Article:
Soul Café – Step Aside

Step-AsideLed by guitarist/composer Ed “Mr. Ed” Starrett, the vibrant fusion ensemble known as Soul Café has been thrilling audiences in the St. Louis area for more than 20 years with their blend of complex jazz and funk, Latin accents and driving grooves. Now, with their new album Step Aside, the soulful six-piece band urges listeners to clear a path for their exhilarating, infectious sound.

Due out October 15, 2021 via Autumn Hill Records, Step Aside also serves as both reintroduction and rebirth for Starrett and Soul Café. It’s the band’s first album wholly composed of original material since their 2003 debut, Unspoken Request; the first studio session for the band’s stellar current line-up, which has honed its sound over a dozen years together; and the first outing for the band following Starrett’s nearly decade-long battle with chronic lymphocytic leukemia.

The title Step Aside has a couple of meanings for me,” Starrett explains. “We as a band are stepping aside from what we’ve done in the past a way and bringing our own identity to the forefront. On a more personal level, I was able to walk through a very dark, challenging and difficult time while keeping this band together and moving forward. So for me, Step Aside means that I can finally put that chapter behind me.”

Starrett founded Soul Café in 1998, upon settling in St. Louis. He’d attended school in the area and moved back to his native Chicago, but personal and professional opportunities mixed with the desire for a less hectic home base led him back to the Gateway City. The band’s sound reflects the influences of such fusion greats as Yellowjackets, John Patitucci, Lee Ritenour and Chuck Loeb, as well as St. Louis’ own (and Autumn Hill labelmate) Dave Weckl.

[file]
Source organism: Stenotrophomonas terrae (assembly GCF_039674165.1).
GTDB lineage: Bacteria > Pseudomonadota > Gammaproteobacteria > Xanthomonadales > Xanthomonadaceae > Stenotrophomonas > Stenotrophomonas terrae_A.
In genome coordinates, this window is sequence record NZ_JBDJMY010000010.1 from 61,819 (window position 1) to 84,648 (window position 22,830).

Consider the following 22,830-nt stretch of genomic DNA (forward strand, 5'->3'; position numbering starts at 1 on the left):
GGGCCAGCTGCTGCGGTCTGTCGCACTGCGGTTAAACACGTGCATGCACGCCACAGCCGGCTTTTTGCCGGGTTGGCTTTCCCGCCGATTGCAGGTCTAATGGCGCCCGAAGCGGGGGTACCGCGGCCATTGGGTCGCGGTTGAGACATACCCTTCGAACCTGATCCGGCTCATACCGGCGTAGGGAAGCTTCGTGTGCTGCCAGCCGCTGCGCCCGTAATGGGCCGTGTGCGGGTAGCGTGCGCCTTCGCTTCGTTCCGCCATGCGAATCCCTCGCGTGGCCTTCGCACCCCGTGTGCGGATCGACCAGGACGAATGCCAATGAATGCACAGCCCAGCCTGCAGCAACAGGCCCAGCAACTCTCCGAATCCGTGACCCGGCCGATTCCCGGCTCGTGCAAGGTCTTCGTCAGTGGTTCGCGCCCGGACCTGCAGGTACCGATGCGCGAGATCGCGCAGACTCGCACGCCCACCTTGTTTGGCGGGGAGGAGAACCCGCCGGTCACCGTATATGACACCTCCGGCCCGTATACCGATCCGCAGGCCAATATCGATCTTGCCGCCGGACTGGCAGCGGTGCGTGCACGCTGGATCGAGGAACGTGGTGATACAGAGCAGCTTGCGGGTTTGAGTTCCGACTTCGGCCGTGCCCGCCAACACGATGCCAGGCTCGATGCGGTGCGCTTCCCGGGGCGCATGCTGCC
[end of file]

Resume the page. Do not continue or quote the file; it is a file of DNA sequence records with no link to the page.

A primary model for the band, though, was the eclectic funk-fusion band Koinonia, co-founded by the prolific bassist Abraham Laboriel. Starrett repaid the debt on Soul Café’s 2003 debut with the tribute tune “Trujillo,” named for the region of Laboriel’s Honduran roots.

“I always gravitated towards driving instrumental jazz music,” Starrett says. “I’m into very syncopated, very progressive, unpredictable music where the writing is a little bit more complex. If you put that together with percussion and a horn section, like Santana meets Tower of Power, then I start doing backflips.”

Given the deft and diverse skills of Soul Café’s current line-up, Starrett may soon be an Olympic-level gymnast. The majority of the band has maintained a consistent line-up for the last twelve years: keyboardist Jerry Scruggs, drummer Tim Quarells, bassist Charles “Bud” Quarells, and percussionist Donald Williams.

The one exception is saxophonist Jason Swagler, who joined just four years ago but has long been in the band’s orbit; he is Associate Professor and Director of Jazz Studies at Southern Illinois University – Edwardsville and was part of the horn section that guested on Unspoken Request. He’s quickly become an integral member of the band, serving as producer on the new album as well as assembling and arranging for the horn section of SIU colleagues Garrett Schmidt (trumpet) and Cody Henry (trombone).

It took five years for Soul Café to release its first album, though it was immediately embraced by the thriving local jazz scene. The band was voted Best New Artist by St. Louis Jazz Radio in 2003, and it has since headlined the Wine, Dine and Jazz Festival three times and has been featured at the Chesterfield Jazz Festival, the Old Webster Jazz & Blues Festival and the St. Louis Art Fair, among other events.

Get their new album at the band’s website.

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